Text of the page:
In an audio application, I found it very useful to measure the total variation of a signal $y[n]$
over a window of time length $N$ (discrete analogous to total variation of a function).
I've noticed that:
during "background noise only" parts of the signal, this total variation is low
during "background noise + musical sound" parts of the signal, the total variation is strictly higher.
Thus, it worked well in my application for envelope detection, etc. After doing my application, I heard about total variation denoising, and it seems to confirm why it works:
It is based on the principle that signals with excessive and possibly spurious detail have high total variation, that is, the integral of the absolute gradient of the signal is high.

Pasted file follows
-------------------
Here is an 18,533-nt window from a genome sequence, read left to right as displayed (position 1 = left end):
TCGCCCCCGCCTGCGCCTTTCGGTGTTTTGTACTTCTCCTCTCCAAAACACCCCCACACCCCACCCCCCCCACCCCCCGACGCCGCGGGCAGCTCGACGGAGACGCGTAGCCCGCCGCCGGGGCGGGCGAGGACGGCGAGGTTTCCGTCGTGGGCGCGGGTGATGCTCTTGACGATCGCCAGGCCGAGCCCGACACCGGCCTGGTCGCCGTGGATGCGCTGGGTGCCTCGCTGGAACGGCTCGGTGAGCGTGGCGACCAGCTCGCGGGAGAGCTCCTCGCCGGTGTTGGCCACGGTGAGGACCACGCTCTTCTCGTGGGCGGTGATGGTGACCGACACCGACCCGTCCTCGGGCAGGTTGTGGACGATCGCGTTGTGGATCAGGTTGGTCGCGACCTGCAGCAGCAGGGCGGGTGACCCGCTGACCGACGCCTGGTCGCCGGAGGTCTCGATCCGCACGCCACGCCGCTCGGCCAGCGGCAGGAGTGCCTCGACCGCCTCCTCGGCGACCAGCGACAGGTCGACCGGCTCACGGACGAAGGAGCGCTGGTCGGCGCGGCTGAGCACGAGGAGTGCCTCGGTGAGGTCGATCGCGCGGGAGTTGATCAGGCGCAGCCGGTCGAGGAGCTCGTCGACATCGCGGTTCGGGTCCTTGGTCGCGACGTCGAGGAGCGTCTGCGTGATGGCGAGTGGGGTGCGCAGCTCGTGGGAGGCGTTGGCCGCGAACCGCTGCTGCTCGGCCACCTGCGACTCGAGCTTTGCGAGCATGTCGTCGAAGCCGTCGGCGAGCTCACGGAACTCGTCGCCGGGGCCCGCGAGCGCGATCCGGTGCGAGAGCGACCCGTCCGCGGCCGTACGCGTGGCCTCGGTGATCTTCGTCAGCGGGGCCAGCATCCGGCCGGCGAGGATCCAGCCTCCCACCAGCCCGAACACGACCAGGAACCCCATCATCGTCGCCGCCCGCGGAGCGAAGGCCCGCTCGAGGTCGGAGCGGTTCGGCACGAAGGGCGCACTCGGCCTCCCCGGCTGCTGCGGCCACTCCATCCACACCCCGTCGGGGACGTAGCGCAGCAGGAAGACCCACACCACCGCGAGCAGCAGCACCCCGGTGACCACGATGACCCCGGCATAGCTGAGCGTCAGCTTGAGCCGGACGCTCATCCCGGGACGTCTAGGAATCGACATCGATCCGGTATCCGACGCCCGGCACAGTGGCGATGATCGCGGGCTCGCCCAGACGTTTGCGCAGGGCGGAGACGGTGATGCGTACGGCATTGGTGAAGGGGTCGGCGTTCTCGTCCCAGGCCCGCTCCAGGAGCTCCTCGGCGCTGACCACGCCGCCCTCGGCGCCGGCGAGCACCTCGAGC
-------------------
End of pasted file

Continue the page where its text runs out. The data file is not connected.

This noise removal technique has advantages [...] total variation denoising is remarkably effective at simultaneously preserving edges whilst smoothing away noise in flat regions, even at low signal-to-noise ratios
The total variation of the signal over a time-window is in fact the distance traveled on the y-axis by the 1D-curve $n \mapsto y[n]$, so we understand why it works:
when the signal is noise only, the waveform of the signal "travels" at a nearly-constant rate (see left of the following image)
when the signal is noise + musical sound, the waveform of the signal "travels" more! (see right of the image)
Now the question:
Question: It seems that the total variation of the signal over a time-window is more or less proportional to the energy present in the signal during this window. Is this true? At least for signals with a zero mean?